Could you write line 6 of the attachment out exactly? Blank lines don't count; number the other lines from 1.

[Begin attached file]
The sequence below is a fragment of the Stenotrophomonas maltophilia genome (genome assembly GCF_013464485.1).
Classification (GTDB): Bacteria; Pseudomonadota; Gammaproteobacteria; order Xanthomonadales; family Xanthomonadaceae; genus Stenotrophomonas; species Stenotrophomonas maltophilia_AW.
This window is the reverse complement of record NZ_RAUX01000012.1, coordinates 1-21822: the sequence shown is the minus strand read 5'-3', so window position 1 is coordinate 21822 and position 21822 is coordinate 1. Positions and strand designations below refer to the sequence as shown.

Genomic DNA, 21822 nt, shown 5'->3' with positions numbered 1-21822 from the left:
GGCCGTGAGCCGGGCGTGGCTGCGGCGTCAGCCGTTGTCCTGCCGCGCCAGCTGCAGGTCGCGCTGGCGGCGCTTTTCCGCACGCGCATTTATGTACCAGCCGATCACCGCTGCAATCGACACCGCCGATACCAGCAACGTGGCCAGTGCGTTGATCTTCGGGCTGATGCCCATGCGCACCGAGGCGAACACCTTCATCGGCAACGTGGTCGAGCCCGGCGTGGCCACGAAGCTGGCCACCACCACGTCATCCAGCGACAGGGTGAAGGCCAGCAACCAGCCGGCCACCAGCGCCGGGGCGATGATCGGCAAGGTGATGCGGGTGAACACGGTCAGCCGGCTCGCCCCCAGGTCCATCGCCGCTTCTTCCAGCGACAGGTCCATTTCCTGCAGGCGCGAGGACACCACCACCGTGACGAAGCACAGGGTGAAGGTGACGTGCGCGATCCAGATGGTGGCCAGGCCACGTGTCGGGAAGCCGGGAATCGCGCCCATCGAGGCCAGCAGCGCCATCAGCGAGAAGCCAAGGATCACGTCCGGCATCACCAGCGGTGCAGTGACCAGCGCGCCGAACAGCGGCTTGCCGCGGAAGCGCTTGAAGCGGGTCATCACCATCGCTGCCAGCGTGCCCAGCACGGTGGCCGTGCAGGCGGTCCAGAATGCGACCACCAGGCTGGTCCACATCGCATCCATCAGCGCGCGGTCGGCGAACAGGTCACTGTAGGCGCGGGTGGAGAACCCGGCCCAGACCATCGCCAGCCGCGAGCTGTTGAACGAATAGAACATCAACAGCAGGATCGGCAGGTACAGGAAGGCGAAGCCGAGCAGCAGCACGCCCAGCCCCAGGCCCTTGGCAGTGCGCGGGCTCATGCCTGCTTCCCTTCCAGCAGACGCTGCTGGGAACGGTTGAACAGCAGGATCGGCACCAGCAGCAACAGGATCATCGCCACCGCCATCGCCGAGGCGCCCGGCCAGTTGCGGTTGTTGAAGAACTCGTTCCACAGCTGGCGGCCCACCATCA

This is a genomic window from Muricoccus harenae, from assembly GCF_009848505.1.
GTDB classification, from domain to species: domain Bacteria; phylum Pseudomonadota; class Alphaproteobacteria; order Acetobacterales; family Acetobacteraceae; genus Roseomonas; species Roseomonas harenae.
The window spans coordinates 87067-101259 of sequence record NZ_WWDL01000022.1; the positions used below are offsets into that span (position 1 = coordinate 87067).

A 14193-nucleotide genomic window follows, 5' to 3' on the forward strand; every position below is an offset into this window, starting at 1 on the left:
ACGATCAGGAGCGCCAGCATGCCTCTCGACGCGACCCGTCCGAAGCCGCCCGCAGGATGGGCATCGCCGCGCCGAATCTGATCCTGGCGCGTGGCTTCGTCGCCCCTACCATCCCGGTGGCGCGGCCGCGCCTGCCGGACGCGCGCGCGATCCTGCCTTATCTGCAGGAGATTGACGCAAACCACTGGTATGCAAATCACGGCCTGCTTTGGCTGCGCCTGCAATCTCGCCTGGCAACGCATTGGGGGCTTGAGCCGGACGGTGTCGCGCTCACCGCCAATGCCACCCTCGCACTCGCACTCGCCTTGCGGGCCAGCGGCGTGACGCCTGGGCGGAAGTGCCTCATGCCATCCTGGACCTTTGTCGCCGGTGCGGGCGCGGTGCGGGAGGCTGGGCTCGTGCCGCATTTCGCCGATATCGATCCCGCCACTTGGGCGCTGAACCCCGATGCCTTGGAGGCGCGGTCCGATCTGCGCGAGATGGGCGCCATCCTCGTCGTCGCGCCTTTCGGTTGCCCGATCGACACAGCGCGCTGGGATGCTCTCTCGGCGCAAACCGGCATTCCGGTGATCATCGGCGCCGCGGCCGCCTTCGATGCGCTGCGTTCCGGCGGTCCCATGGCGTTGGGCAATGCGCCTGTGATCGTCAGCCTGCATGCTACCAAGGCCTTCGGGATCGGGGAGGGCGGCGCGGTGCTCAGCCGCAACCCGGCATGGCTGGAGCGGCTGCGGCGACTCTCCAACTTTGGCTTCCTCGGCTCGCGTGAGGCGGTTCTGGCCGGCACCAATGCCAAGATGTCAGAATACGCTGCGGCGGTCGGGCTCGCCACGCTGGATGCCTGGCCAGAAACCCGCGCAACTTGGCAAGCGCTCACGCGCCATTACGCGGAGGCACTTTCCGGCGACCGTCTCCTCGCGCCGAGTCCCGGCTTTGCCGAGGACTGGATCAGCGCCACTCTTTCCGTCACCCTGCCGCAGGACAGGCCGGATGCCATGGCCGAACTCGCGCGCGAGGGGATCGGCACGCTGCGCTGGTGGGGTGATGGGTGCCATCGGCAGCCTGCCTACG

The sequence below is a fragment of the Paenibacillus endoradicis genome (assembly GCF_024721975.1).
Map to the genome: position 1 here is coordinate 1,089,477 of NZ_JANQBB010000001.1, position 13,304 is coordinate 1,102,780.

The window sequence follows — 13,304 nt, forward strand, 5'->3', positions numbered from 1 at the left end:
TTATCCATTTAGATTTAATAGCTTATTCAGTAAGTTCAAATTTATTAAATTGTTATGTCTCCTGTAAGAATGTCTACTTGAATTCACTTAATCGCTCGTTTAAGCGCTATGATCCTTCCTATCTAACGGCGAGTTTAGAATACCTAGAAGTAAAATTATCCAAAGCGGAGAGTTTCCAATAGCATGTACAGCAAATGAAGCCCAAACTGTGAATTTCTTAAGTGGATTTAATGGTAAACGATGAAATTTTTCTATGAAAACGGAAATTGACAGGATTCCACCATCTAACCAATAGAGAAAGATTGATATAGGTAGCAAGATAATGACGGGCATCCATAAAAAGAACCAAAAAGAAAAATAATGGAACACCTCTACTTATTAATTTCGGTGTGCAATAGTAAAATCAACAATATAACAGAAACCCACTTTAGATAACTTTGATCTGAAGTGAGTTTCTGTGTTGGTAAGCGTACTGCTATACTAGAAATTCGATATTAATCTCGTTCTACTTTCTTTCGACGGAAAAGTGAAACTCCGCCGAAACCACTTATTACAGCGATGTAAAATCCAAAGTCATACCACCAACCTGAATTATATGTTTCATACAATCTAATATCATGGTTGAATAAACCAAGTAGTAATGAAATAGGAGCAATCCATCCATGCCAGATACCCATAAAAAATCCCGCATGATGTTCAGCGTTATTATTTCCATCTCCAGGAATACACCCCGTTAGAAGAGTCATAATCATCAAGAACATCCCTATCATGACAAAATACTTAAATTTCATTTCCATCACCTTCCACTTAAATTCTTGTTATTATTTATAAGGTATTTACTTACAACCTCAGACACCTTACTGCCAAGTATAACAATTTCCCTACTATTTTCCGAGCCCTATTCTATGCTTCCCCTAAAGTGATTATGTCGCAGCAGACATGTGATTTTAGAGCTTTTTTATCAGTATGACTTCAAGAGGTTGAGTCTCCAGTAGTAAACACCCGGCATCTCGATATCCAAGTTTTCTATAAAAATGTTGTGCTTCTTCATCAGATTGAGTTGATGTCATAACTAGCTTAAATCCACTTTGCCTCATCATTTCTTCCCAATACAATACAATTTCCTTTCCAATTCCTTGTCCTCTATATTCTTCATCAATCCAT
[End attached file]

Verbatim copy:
This is a genomic window from Muricoccus harenae, from assembly GCF_009848505.1.